It is fortunate that Hamed Karzai, who represents Pushtuns, is now the new leader of Afghanistan. The Pushtun population in Afghanistan and Pakistan will, no doubt, be mollified. The aura of invincibility surrounding Osama bin laden has now been shattered. Pushtuns have little respect for a man who is now being driven from one cave to another. Unfortunately, there can be no easy way out of Afghanistan's ethnic politics. One thing is certain: the Taliban are discredited in the eyes of all other Afghan factions. The kind of religious extremism they have imposed has not only proved to be their undoing but has also brought a level of misery to the Afghan people that is unparallel in their history.
To avoid the fundamentalism of Taliban and create the kind community that lived in Afghanistan until 1973, the Americans and the United Nations must get down to the serious business of creating institutions. Pakistan, Iran and Russia ought to bear in mind that the time for brokering positions for their favorite Afghan groups has passed. The United States has already some strong leverage with the Northern Alliance, a combination of Tajik, Uzbek and Hazaras. The latter has grudgingly accepted Hamed Karzai as the leader of the interim government. Clearly, there are serious tensions within the new interim set-up along ethnic lines. Some arm-twisting by an international peace-making force should push the recalcitrants towards an enduring compromise for peace and stability in Afghanistan.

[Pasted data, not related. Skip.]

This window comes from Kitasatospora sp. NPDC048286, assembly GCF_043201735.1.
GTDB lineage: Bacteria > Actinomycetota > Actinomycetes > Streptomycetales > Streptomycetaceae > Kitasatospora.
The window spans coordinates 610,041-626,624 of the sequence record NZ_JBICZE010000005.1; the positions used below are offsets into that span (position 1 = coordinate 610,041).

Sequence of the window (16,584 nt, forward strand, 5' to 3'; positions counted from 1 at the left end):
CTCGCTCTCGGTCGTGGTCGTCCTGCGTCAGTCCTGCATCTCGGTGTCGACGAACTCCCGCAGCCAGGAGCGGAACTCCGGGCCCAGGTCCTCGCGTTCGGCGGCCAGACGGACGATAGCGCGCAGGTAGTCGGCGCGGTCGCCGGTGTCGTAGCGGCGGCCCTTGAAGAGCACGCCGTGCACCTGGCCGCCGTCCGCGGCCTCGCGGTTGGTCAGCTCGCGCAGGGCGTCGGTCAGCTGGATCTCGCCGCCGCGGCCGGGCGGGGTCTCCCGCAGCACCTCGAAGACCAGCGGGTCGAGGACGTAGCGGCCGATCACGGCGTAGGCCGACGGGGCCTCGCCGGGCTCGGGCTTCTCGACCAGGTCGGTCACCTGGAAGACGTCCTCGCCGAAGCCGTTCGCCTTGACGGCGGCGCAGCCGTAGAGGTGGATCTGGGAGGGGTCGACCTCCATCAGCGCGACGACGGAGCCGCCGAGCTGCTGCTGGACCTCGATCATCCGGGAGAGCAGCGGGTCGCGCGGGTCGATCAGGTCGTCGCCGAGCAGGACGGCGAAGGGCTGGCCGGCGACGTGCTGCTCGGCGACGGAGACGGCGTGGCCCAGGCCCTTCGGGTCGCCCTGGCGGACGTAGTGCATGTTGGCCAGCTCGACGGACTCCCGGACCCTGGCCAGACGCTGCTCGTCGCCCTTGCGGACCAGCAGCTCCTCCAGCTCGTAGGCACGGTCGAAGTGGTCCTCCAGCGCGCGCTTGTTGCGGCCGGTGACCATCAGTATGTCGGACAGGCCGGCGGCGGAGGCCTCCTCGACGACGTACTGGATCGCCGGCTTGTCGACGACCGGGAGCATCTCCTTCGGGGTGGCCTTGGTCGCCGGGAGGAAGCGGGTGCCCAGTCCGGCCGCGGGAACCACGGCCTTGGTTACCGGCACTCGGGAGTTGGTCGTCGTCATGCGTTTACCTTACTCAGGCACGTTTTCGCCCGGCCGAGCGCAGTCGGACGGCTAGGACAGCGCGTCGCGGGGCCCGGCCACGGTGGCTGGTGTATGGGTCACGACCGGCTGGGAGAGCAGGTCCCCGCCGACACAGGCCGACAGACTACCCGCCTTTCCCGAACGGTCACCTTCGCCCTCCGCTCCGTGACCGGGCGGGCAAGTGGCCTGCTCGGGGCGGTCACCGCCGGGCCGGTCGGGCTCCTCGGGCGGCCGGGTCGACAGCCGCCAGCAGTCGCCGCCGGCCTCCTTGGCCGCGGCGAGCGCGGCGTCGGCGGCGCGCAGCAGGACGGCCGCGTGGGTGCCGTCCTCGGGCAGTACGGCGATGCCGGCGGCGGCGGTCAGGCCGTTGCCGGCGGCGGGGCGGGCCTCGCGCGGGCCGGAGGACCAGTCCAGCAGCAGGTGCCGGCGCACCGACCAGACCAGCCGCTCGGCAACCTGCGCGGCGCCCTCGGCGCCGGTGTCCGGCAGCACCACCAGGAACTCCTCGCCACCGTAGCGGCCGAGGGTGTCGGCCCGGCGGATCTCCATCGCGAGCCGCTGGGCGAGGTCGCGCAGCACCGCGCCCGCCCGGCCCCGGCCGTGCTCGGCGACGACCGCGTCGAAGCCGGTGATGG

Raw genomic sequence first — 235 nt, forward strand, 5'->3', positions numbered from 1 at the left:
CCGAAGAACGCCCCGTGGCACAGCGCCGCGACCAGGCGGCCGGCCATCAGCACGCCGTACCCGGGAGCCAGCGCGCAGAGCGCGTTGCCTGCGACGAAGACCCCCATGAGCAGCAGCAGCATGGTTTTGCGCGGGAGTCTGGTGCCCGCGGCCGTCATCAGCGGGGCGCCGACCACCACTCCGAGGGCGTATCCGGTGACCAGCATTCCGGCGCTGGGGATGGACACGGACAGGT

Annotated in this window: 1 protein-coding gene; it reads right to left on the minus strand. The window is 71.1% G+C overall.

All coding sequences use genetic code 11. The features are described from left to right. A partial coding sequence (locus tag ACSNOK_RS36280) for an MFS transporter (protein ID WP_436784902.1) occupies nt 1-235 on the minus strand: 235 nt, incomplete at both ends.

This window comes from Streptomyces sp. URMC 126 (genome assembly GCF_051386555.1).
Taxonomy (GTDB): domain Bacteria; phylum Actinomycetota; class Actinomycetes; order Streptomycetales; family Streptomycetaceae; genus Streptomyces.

It is abundantly clear that unless the new government in Afghanistan is decentralized in character it cannot succeed. As is the case with other developing nations, Afghanistan has been a victim of an overweening desire for a strong central authority. The international community would be right in demanding a greater autonomy for various regions in the country before it pours money for the building of roads, schools and hospitals.
Afghanistan has suffered enormously and millions of Afghans have had to flee to neighboring countries. Most educated Afghans have emigrated to safer havens across the world. A major rehabilitation effort could coax them to return and help restore Kabul and other cities to their pre-war florescent and tolerant culture. Music and television have come back, for starters. Now it is up to Afghans themselves to decide whether they are prepared to say no to arms. At the same time the United States and others must settle into a prolonged reconstruction phase, while Iran, Pakistan and Russia should keep their hands off.
Javid Nazir is a Michigan Journalism Fellow from Pakistan and former editor of the Frontier Post, a nonconformist newspaper in Lahore. He left Pakistan after a letter published in his paper angered religious extremists. He is now writing a book about religious minorities in Pakistan.